This article was originally published on CeMAT.
Vertical Storage Solutions Deliver Efficiency
One of the most challenging and time-consuming hurdles that businesses face in the digital era is making sure that logistical processes – including transportation, distribution, and picking and packing of items – are as efficient as possible. Driving performance improvement across your supply chain takes work, which is why it’s such a challenge for businesses looking to digitise, improve supply chain efficiency, or just increase the capacity of their warehouse.
There is one way to guarantee an improvement in your warehouse efficiency by up to 40% – and it doesn’t involve restructuring your whole supply chain. So, what’s this miracle answer we hear you ask? Vertical storage.
Let’s take a look at a case study on how vertical storage can deliver more efficient processes in your supply chain.
Whether you’re a small, medium or large enterprise, logistics activities will have a direct impact on your potential for growth. When Astralpool Australia decided to update their warehouses in 2016, they wanted to make sure that the new solutions they implement would allow for the accelerated through-put of their growth.
Astralpool provides equipment for commercial and private swimming pools, and are a local manufacturer of gas heaters, which requires a range of different production methods including moulding, powder coating, metal fabrication and more. Everything is done in-house rather than being outsourced, so they need to ensure delays in delivering their products don’t cut into the bottom line.
Their product range is diverse, and as their business has grown in Australia, it’s easy to see how issues within a logistics network can limit scalability and profitability.
Astralpool has been trading since the 1990s, but when they started manufacturing gas pool heaters, they realised their current storage systems weren’t keeping up with their growth in business. The range of various elements that were introduced into their processes meant they needed to go through a serious overhaul of their facilities to keep up with demand and to make their new product offering didn’t interfere with other areas of the business.
In 2016, Astralpool installed two Hänel Lean-Lifts to create a two-fold effect on efficiency; reduce the number of staff required for picking, and reduce the amount of floor space required to fulfil orders.
Astralpool employed the services of Headland Machinery to help build a more efficient warehouse, and not only did they introduce the two Lean-Lifts, but they combined the storage solution with MultiPick software that allows for high-speed and reliable picking.
What people reading this article are most interested in hearing about: what efficiencies did Astralpool gain? The introduction of their vertical storage system improved picking efficiency by 40%. There were also improvements in productivity as the number of employee required in that department were reduced from six to 1, which mean staff could be placed in other areas of the warehouse.
So why is vertical storage such a great fit for warehouses? Let’s take a look at the theory behind them.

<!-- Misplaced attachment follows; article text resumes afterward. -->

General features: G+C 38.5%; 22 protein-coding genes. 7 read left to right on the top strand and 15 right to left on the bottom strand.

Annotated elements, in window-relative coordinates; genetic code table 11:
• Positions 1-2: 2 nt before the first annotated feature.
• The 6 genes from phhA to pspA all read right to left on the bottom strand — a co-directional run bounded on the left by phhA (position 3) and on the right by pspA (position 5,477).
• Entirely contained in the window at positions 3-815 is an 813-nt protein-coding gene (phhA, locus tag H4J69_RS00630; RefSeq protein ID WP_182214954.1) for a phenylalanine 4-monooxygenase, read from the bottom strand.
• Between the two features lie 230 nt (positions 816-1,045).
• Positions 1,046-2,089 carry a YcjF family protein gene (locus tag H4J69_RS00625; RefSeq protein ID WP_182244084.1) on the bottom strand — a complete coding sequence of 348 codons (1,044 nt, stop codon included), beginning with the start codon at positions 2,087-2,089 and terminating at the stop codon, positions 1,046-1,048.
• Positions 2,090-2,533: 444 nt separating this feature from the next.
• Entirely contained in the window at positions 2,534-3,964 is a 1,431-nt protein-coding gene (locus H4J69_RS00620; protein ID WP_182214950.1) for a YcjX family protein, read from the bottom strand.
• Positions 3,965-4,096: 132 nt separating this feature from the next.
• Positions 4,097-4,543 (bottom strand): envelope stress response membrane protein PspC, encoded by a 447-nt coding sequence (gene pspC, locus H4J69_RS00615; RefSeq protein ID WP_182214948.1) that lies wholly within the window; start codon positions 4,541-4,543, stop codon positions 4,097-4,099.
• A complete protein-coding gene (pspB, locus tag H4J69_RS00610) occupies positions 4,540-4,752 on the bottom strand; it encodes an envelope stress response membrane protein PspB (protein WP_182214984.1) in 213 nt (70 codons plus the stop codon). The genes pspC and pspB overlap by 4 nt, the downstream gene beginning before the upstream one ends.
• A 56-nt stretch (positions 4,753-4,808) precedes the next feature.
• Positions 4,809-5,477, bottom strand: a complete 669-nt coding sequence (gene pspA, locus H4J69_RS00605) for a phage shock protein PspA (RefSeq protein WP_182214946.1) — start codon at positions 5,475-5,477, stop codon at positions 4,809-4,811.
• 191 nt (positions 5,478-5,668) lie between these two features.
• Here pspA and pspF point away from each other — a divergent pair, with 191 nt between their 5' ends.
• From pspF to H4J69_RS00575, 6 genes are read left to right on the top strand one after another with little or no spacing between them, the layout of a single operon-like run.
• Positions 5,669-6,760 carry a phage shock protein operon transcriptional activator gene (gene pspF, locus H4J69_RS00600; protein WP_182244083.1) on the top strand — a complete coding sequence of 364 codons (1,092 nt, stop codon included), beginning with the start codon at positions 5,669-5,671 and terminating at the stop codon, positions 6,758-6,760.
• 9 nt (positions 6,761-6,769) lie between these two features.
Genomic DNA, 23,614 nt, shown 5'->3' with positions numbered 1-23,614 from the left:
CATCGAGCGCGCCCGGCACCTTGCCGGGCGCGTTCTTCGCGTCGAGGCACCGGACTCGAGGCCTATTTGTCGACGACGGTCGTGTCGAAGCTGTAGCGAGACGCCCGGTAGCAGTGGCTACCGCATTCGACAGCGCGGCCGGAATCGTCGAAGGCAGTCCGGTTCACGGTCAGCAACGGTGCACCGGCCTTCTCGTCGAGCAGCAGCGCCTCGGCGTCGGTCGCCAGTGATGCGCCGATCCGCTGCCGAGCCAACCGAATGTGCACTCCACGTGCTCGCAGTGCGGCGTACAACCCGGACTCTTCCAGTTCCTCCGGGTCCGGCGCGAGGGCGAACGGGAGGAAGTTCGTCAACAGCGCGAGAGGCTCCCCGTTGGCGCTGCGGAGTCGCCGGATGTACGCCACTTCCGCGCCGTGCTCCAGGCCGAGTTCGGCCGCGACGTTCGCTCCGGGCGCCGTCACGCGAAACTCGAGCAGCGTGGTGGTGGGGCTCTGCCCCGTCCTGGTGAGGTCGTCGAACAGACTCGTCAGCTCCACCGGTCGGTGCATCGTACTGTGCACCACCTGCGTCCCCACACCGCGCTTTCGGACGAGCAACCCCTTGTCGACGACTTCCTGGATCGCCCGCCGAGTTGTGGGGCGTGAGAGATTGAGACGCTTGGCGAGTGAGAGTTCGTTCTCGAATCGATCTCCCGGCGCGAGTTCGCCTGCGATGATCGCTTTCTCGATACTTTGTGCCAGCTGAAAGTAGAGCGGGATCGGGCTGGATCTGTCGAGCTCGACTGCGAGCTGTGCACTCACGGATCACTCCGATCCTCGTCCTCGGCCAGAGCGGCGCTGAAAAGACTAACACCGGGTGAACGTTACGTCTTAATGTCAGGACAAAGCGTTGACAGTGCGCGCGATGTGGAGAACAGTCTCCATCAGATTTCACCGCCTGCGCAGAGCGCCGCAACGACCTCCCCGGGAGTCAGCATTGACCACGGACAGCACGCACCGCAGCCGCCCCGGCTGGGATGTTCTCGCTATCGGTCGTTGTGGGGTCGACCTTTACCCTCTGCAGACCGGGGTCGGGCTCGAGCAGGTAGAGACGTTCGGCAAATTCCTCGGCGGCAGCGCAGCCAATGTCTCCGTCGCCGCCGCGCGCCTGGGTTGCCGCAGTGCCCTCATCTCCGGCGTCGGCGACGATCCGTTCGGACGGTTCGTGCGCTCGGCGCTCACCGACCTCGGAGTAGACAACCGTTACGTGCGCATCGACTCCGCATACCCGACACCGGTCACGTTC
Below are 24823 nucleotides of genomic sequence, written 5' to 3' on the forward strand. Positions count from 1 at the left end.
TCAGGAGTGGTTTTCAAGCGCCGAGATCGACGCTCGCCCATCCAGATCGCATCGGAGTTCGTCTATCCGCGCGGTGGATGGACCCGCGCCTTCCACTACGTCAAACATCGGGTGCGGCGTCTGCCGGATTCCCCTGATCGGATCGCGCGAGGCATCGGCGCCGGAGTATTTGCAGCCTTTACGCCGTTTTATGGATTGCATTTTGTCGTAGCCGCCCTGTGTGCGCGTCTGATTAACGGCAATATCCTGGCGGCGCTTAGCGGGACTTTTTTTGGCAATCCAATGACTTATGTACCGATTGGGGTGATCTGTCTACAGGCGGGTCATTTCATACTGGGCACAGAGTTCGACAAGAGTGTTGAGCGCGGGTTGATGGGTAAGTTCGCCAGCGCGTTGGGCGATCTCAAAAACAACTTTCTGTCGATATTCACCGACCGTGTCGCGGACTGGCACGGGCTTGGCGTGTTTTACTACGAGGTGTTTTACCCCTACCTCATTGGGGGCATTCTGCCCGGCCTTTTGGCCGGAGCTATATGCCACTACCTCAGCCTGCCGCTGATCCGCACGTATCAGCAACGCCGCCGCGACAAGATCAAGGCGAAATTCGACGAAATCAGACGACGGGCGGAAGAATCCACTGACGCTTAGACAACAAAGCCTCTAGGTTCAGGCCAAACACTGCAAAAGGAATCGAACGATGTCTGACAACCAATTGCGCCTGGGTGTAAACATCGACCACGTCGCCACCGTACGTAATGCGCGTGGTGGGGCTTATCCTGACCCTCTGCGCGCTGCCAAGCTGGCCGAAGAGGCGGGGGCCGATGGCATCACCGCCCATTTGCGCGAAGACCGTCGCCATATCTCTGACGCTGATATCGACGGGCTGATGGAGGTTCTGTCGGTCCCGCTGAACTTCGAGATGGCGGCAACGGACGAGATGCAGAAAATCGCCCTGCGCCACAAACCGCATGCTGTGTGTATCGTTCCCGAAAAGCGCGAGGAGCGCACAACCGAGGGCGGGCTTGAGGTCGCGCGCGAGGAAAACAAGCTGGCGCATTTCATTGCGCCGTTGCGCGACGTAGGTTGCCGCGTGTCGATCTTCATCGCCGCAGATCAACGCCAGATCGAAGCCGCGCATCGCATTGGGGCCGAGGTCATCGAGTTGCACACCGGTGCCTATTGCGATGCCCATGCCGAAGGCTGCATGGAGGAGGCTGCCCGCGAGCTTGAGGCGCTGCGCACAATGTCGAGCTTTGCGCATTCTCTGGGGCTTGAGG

New warehouses don’t need to be bigger. They need to be smarter.
As your business grows, it’s easy to assume that you’ll also grow out of your warehouse. But this isn’t always the case. If business is growing rapidly, process optimisation should always be at the forefront of any strategic decisions made. When optimising your warehouses storage capacity, there are variety of reasons you should reference vertical space over horizontal floorspace. The two most popular types of vertical storage systems are:
If you read our post on how warehouse management software, then you should know all about the benefit of shifting from a manual to an automated facility. This is known as a goods-to-man warehouse, and is the underlying principle that’s changing the way warehouses all over the world are operating.
Vertical lifts are automated storage and retrieval systems that generally feature some form of an elevator that can climb along the storage tower to deposit and retrieve pallets or draws. These structures often require high ceilings, but deliver savings on the overall footprint of a DC.
Vertical carousels are often automated, and are slightly different to lifts because – rather than an elevator like structure moving up to retrieve the items – the carousel shifts to bring the item to the front where it can be accessed.
If you have all the warehouse space in the world and don’t need to worry about capacity, then stop reading here. But if you’re one of the majority of businesses out there that are increases the amount of smaller sized warehouses and DCs, then this post is for you. Transitioning from a horizontal storage system to a vertical system may seem like a big business decision to make. However, the benefit-to-cost ratio is significantly improved when comparing operations in an inherently inefficient warehouse.
Not only do vertical storage solutions help you save space, but they improve productivity, inventory access and movement, all while helping to reduce the amount of stooping, reaching and heavy lifting traditionally required by operators.